How many times have you told yourself that this year you’re going to finally lose that weight or quit smoking or look for a better job? How often do you carry over your New Year’s resolutions from one year to the next? If you’re like most people, you come up with a long wish list of things you want to improve and try your best to make them happen during the year.
The problem is that not even a month goes by before you’ve already forgotten about most of your goals and are back to your old habits again. There are a few simple things you can do though, to help you stick to your plan.
One of the biggest reasons we fail to accomplish our New Year’s resolutions is that we tend to set unrealistic goals. Wanting to lose 100 pounds and make more money and get organized and quit smoking all at the same time probably isn’t going to be very effective. To help you stick to your goals, you should pick one or two really important things you want to work on and focus exclusively on those, instead of trying to completely reinvent yourself in one year.
Also, be sure that your goal is actually attainable. If you have a heart condition and are in terrible physical shape and your goal is to climb Mount Everest before the end of the year, you may be in for some serious disappointment. This is not to say that you can’t set goals that really challenge you physically and mentally. It is simply important to be honest with yourself in regards to what you can and can’t accomplish. The last thing you want to do is set yourself up for failure.
The next big problem is that most of our goals aren’t specific enough. While it may be okay to write “lose weight” on your New Year’s resolution list, this doesn’t tell you anything about how much weight or how you’re going to lose this weight. In order to make your resolution more effective, you need to be specific about what you want to accomplish. A better resolution may be “to lose 1 pound a month throughout the year,” or “to go to the gym at least twice a week before work.” The more specific you are about your goal, the more solidified it will be in your mind.
Be Task Oriented
It’s great to want to lose weight, but how are you going to accomplish it? I can almost guarantee you that the weight’s not just going to melt off of you on its own. So, what do you need to do to make this goal a reality? For each resolution you have on your list, write at least ten action items that you must do to accomplish your goal. Here is a sample list to help you get started.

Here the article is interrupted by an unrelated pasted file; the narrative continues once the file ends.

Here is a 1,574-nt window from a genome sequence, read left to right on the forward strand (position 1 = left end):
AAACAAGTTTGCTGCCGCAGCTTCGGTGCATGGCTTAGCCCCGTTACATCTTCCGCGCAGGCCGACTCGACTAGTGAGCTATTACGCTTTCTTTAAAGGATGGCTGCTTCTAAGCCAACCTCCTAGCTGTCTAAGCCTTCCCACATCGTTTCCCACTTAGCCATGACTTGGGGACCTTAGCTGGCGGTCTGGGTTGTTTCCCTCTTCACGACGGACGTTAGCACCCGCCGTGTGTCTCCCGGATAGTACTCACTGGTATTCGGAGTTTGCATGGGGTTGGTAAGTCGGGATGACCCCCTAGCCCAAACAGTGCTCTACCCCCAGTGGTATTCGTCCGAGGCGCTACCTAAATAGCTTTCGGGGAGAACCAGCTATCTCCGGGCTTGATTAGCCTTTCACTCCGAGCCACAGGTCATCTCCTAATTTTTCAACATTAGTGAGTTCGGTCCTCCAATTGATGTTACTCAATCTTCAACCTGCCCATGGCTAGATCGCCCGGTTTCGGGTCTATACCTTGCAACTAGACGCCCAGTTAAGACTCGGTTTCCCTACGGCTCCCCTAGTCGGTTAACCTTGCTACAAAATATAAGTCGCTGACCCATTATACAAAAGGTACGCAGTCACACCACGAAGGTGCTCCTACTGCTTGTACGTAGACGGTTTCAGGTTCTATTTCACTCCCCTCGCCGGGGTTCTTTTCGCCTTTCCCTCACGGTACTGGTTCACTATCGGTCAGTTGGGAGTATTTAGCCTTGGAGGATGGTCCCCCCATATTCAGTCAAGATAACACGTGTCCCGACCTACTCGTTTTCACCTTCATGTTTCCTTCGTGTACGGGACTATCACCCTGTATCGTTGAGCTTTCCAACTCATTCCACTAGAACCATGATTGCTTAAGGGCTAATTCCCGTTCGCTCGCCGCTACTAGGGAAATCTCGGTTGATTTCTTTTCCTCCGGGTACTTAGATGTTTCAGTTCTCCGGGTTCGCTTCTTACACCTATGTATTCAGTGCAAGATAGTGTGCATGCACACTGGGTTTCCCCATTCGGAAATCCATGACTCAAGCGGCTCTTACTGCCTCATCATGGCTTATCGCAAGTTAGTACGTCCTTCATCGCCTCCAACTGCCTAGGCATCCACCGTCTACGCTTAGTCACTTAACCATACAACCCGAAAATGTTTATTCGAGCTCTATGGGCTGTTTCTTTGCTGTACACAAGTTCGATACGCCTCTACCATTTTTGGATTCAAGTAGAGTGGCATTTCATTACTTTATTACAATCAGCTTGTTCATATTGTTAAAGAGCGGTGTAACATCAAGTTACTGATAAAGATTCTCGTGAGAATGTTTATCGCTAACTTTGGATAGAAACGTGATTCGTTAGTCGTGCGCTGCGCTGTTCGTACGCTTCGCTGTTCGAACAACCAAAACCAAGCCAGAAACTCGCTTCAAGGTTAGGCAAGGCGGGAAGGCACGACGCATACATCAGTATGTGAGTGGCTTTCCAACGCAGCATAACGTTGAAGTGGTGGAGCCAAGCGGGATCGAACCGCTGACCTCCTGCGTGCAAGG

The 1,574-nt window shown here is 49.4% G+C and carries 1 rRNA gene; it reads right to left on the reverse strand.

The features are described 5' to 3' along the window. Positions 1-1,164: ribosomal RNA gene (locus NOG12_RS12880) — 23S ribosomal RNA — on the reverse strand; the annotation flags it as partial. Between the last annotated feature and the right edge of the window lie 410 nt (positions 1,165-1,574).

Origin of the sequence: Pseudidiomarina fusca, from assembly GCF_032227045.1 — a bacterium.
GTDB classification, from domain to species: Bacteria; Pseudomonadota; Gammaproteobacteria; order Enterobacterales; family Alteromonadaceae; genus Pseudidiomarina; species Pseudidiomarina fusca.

Resolution: “Lose 1 pound a month throughout the year”
One of the reasons people fail with their resolutions is that they don’t adequately foresee the obstacles they may face along the way.
You won’t always hit your mark on the first try. As soon as you realize that you’ll most likely have some good days along with some bad days, you can stop beating yourself up when you’re in a slump. Forgive yourself when you stray off the path and find ways to encourage yourself to get right back on. Blaming or feeling negatively towards yourself will only make matters worse and make it harder to finish what you so boldly started. Instead, figure out what got in your way and come up with a revised plan of action to achieve your goal.
This is the most important thing to remember. All that we do in life is in vain if we’re not happy. If you’re absolutely miserable doing your resolution, you’ll not only find it more difficult to stick to, you’ll also build up more resentment towards it. This in turn, will make you even less likely to ever finish the goal. Of course, some times we have to do something for health reasons that may seem terrible in the short term, but that will bring happiness at a later time. I believe strongly that to accomplish anything in this world, you have to have the right attitude. Life is short and you should choose resolutions that will enhance your life by making you healthier and happier.
As the Vulcan saying goes, “Live long and prosper.”